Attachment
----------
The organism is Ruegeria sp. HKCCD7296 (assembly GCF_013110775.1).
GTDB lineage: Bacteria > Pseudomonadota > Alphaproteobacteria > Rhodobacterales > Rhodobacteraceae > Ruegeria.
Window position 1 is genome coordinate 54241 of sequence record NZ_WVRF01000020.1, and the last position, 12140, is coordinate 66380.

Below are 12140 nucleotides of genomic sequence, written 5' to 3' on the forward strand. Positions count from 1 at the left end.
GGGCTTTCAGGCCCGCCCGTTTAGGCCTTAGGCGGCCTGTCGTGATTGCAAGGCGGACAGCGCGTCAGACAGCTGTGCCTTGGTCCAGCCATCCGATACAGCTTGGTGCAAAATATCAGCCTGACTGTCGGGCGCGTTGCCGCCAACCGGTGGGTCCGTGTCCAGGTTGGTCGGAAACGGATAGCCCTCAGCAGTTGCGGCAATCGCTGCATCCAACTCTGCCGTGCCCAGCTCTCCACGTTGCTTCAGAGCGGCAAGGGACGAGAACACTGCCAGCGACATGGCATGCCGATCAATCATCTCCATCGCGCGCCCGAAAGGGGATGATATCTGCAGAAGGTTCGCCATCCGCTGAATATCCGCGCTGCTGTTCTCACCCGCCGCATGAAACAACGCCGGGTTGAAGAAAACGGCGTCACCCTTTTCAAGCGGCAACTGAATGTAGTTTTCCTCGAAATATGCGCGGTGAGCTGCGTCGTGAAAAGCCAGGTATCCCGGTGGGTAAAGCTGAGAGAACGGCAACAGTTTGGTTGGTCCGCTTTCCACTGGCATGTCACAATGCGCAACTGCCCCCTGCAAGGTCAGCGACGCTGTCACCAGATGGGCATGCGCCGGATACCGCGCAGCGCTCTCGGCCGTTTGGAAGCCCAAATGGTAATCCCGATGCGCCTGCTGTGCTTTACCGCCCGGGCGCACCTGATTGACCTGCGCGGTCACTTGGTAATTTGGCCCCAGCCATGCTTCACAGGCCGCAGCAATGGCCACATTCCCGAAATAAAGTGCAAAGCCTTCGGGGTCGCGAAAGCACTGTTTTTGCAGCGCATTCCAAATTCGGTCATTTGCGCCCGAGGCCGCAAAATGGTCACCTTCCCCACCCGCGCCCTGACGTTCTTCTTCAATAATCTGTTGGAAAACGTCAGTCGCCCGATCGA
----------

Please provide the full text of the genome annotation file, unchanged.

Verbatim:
The organism is Ruegeria sp. HKCCD7296 (assembly GCF_013110775.1).
GTDB lineage: Bacteria > Pseudomonadota > Alphaproteobacteria > Rhodobacterales > Rhodobacteraceae > Ruegeria.
Window position 1 is genome coordinate 54241 of sequence record NZ_WVRF01000020.1, and the last position, 12140, is coordinate 66380.

Below are 12140 nucleotides of genomic sequence, written 5' to 3' on the forward strand. Positions count from 1 at the left end.
GGGCTTTCAGGCCCGCCCGTTTAGGCCTTAGGCGGCCTGTCGTGATTGCAAGGCGGACAGCGCGTCAGACAGCTGTGCCTTGGTCCAGCCATCCGATACAGCTTGGTGCAAAATATCAGCCTGACTGTCGGGCGCGTTGCCGCCAACCGGTGGGTCCGTGTCCAGGTTGGTCGGAAACGGATAGCCCTCAGCAGTTGCGGCAATCGCTGCATCCAACTCTGCCGTGCCCAGCTCTCCACGTTGCTTCAGAGCGGCAAGGGACGAGAACACTGCCAGCGACATGGCATGCCGATCAATCATCTCCATCGCGCGCCCGAAAGGGGATGATATCTGCAGAAGGTTCGCCATCCGCTGAATATCCGCGCTGCTGTTCTCACCCGCCGCATGAAACAACGCCGGGTTGAAGAAAACGGCGTCACCCTTTTCAAGCGGCAACTGAATGTAGTTTTCCTCGAAATATGCGCGGTGAGCTGCGTCGTGAAAAGCCAGGTATCCCGGTGGGTAAAGCTGAGAGAACGGCAACAGTTTGGTTGGTCCGCTTTCCACTGGCATGTCACAATGCGCAACTGCCCCCTGCAAGGTCAGCGACGCTGTCACCAGATGGGCATGCGCCGGATACCGCGCAGCGCTCTCGGCCGTTTGGAAGCCCAAATGGTAATCCCGATGCGCCTGCTGTGCTTTACCGCCCGGGCGCACCTGATTGACCTGCGCGGTCACTTGGTAATTTGGCCCCAGCCATGCTTCACAGGCCGCAGCAATGGCCACATTCCCGAAATAAAGTGCAAAGCCTTCGGGGTCGCGAAAGCACTGTTTTTGCAGCGCATTCCAAATTCGGTCATTTGCGCCCGAGGCCGCAAAATGGTCACCTTCCCCACCCGCGCCCTGACGTTCTTCTTCAATAATCTGTTGGAAAACGTCAGTCGCCCGATCGA